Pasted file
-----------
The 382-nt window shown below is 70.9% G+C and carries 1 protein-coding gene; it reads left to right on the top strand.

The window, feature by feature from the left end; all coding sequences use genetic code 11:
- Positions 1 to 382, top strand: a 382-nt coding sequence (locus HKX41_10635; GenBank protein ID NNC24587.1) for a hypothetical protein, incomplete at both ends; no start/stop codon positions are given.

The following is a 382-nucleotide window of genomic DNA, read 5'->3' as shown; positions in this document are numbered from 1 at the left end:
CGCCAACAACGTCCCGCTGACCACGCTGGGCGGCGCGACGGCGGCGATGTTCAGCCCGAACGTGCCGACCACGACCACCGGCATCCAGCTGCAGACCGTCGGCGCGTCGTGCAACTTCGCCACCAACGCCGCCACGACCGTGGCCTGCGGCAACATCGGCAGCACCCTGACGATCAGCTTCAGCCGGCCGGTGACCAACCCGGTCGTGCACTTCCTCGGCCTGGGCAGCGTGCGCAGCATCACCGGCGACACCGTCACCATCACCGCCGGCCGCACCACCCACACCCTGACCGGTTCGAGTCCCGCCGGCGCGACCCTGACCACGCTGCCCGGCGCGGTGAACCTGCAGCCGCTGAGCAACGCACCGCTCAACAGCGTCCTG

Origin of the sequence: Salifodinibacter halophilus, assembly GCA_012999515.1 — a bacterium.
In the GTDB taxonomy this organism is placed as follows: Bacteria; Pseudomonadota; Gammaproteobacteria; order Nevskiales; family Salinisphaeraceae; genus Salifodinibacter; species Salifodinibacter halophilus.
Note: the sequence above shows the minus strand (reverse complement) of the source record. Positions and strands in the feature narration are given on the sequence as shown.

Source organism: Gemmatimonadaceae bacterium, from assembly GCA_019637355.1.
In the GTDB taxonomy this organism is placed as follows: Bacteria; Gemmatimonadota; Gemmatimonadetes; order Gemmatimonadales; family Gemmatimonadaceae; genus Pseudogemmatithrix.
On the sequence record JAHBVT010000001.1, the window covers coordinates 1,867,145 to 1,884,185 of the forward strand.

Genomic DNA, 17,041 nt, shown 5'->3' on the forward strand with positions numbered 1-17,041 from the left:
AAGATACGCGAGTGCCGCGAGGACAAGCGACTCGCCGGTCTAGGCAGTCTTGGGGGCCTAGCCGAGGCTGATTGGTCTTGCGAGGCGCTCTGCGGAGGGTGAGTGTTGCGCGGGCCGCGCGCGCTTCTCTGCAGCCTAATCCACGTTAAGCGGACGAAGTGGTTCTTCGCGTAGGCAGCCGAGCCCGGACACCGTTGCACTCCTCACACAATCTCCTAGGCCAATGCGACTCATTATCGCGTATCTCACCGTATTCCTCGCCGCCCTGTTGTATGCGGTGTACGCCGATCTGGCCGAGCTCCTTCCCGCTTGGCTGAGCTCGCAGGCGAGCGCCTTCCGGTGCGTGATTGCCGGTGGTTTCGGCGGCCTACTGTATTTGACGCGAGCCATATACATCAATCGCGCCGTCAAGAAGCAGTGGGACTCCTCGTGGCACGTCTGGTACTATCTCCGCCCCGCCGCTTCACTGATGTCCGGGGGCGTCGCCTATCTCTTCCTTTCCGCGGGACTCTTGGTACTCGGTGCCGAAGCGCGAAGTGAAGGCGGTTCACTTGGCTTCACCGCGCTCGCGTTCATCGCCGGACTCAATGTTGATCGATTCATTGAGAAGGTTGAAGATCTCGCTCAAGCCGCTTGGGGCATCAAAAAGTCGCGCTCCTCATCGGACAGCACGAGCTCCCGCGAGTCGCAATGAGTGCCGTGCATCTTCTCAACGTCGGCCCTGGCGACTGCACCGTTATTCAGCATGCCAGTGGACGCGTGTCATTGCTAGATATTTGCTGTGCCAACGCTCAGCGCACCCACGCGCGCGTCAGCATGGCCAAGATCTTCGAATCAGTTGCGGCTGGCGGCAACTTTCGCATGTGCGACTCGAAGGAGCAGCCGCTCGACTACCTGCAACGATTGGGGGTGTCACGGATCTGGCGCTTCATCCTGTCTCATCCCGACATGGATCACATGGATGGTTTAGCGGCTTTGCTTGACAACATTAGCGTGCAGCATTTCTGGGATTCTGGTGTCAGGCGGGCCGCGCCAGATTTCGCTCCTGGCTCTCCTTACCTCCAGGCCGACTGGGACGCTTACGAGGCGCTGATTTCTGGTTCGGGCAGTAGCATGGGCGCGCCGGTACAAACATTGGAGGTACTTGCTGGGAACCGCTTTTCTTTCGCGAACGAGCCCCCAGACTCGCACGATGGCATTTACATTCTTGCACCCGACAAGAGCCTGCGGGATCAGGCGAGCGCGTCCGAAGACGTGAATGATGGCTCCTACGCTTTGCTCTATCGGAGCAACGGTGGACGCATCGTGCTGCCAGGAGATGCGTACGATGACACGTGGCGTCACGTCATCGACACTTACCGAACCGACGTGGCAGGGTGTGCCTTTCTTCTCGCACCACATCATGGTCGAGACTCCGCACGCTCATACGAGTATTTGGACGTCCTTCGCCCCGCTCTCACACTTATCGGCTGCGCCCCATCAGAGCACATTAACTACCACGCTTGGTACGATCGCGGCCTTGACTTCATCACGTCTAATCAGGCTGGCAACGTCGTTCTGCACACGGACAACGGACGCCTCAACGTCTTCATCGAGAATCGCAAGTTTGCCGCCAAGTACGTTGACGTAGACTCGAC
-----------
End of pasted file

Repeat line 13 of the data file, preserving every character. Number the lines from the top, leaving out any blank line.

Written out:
AAGATACGCGAGTGCCGCGAGGACAAGCGACTCGCCGGTCTAGGCAGTCTTGGGGGCCTAGCCGAGGCTGATTGGTCTTGCGAGGCGCTCTGCGGAGGGTGAGTGTTGCGCGGGCCGCGCGCGCTTCTCTGCAGCCTAATCCACGTTAAGCGGACGAAGTGGTTCTTCGCGTAGGCAGCCGAGCCCGGACACCGTTGCACTCCTCACACAATCTCCTAGGCCAATGCGACTCATTATCGCGTATCTCACCGTATTCCTCGCCGCCCTGTTGTATGCGGTGTACGCCGATCTGGCCGAGCTCCTTCCCGCTTGGCTGAGCTCGCAGGCGAGCGCCTTCCGGTGCGTGATTGCCGGTGGTTTCGGCGGCCTACTGTATTTGACGCGAGCCATATACATCAATCGCGCCGTCAAGAAGCAGTGGGACTCCTCGTGGCACGTCTGGTACTATCTCCGCCCCGCCGCTTCACTGATGTCCGGGGGCGTCGCCTATCTCTTCCTTTCCGCGGGACTCTTGGTACTCGGTGCCGAAGCGCGAAGTGAAGGCGGTTCACTTGGCTTCACCGCGCTCGCGTTCATCGCCGGACTCAATGTTGATCGATTCATTGAGAAGGTTGAAGATCTCGCTCAAGCCGCTTGGGGCATCAAAAAGTCGCGCTCCTCATCGGACAGCACGAGCTCCCGCGAGTCGCAATGAGTGCCGTGCATCTTCTCAACGTCGGCCCTGGCGACTGCACCGTTATTCAGCATGCCAGTGGACGCGTGTCATTGCTAGATATTTGCTGTGCCAACGCTCAGCGCACCCACGCGCGCGTCAGCATGGCCAAGATCTTCGAATCAGTTGCGGCTGGCGGCAACTTTCGCATGTGCGACTCGAAGGAGCAGCCGCTCGACTACCTGCAACGATTGGGGGTGTCACGGATCTGGCGCTTCATCCTGTCTCATCCCGACATGGATCACATGGATGGTTTAGCGGCTTTGCTTGACAACATTAGCGTGCAGCATTTCTGGGATTCTGGTGTCAGGCGGGCCGCGCCAGATTTCGCTCCTGGCTCTCCTTACCTCCAGGCCGACTGGGACGCTTACGAGGCGCTGATTTCTGGTTCGGGCAGTAGCATGGGCGCGCCGGTACAAACATTGGAGGTACTTGCTGGGAACCGCTTTTCTTTCGCGAACGAGCCCCCAGACTCGCACGATGGCATTTACATTCTTGCACCCGACAAGAGCCTGCGGGATCAGGCGAGCGCGTCCGAAGACGTGAATGATGGCTCCTACGCTTTGCTCTATCGGAGCAACGGTGGACGCATCGTGCTGCCAGGAGATGCGTACGATGACACGTGGCGTCACGTCATCGACACTTACCGAACCGACGTGGCAGGGTGTGCCTTTCTTCTCGCACCACATCATGGTCGAGACTCCGCACGCTCATACGAGTATTTGGACGTCCTTCGCCCCGCTCTCACACTTATCGGCTGCGCCCCATCAGAGCACATTAACTACCACGCTTGGTACGATCGCGGCCTTGACTTCATCACGTCTAATCAGGCTGGCAACGTCGTTCTGCACACGGACAACGGACGCCTCAACGTCTTCATCGAGAATCGCAAGTTTGCCGCCAAGTACGTTGACGTAGACTCGAC